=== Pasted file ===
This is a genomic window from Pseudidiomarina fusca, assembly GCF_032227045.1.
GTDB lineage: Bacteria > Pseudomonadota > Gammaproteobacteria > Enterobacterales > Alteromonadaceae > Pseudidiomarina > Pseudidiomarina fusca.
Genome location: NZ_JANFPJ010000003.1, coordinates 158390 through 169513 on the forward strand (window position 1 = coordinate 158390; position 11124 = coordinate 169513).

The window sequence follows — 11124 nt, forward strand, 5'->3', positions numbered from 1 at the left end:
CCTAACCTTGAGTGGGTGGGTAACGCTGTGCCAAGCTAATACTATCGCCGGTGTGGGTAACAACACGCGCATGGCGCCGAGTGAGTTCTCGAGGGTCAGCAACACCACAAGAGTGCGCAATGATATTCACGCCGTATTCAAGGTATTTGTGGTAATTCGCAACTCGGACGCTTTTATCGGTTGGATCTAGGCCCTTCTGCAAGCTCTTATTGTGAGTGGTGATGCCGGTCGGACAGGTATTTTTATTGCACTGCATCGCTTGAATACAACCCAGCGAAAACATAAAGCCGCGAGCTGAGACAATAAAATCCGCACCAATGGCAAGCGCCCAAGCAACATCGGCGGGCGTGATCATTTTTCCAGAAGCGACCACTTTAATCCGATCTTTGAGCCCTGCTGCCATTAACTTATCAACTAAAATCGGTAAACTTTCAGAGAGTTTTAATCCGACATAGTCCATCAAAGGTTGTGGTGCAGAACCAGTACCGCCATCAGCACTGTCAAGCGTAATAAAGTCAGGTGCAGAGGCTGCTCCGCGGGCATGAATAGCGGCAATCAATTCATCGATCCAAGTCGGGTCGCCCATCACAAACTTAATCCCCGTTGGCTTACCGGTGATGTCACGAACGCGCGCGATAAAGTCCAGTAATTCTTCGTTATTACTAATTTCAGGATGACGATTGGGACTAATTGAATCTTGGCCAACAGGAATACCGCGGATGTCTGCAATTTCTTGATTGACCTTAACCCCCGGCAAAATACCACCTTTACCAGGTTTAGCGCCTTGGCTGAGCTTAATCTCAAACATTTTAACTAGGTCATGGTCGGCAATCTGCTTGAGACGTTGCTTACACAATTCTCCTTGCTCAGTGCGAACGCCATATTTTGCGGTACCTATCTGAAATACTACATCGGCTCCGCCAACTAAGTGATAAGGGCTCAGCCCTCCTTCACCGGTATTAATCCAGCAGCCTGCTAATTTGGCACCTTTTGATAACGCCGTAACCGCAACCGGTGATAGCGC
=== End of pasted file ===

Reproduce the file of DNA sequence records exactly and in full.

This is a genomic window from Pseudidiomarina fusca, assembly GCF_032227045.1.
GTDB lineage: Bacteria > Pseudomonadota > Gammaproteobacteria > Enterobacterales > Alteromonadaceae > Pseudidiomarina > Pseudidiomarina fusca.
Genome location: NZ_JANFPJ010000003.1, coordinates 158390 through 169513 on the forward strand (window position 1 = coordinate 158390; position 11124 = coordinate 169513).

The window sequence follows — 11124 nt, forward strand, 5'->3', positions numbered from 1 at the left end:
CCTAACCTTGAGTGGGTGGGTAACGCTGTGCCAAGCTAATACTATCGCCGGTGTGGGTAACAACACGCGCATGGCGCCGAGTGAGTTCTCGAGGGTCAGCAACACCACAAGAGTGCGCAATGATATTCACGCCGTATTCAAGGTATTTGTGGTAATTCGCAACTCGGACGCTTTTATCGGTTGGATCTAGGCCCTTCTGCAAGCTCTTATTGTGAGTGGTGATGCCGGTCGGACAGGTATTTTTATTGCACTGCATCGCTTGAATACAACCCAGCGAAAACATAAAGCCGCGAGCTGAGACAATAAAATCCGCACCAATGGCAAGCGCCCAAGCAACATCGGCGGGCGTGATCATTTTTCCAGAAGCGACCACTTTAATCCGATCTTTGAGCCCTGCTGCCATTAACTTATCAACTAAAATCGGTAAACTTTCAGAGAGTTTTAATCCGACATAGTCCATCAAAGGTTGTGGTGCAGAACCAGTACCGCCATCAGCACTGTCAAGCGTAATAAAGTCAGGTGCAGAGGCTGCTCCGCGGGCATGAATAGCGGCAATCAATTCATCGATCCAAGTCGGGTCGCCCATCACAAACTTAATCCCCGTTGGCTTACCGGTGATGTCACGAACGCGCGCGATAAAGTCCAGTAATTCTTCGTTATTACTAATTTCAGGATGACGATTGGGACTAATTGAATCTTGGCCAACAGGAATACCGCGGATGTCTGCAATTTCTTGATTGACCTTAACCCCCGGCAAAATACCACCTTTACCAGGTTTAGCGCCTTGGCTGAGCTTAATCTCAAACATTTTAACTAGGTCATGGTCGGCAATCTGCTTGAGACGTTGCTTACACAATTCTCCTTGCTCAGTGCGAACGCCATATTTTGCGGTACCTATCTGAAATACTACATCGGCTCCGCCAACTAAGTGATAAGGGCTCAGCCCTCCTTCACCGGTATTAATCCAGCAGCCTGCTAATTTGGCACCTTTTGATAACGCCGTAACCGCAACCGGTGATAGCGC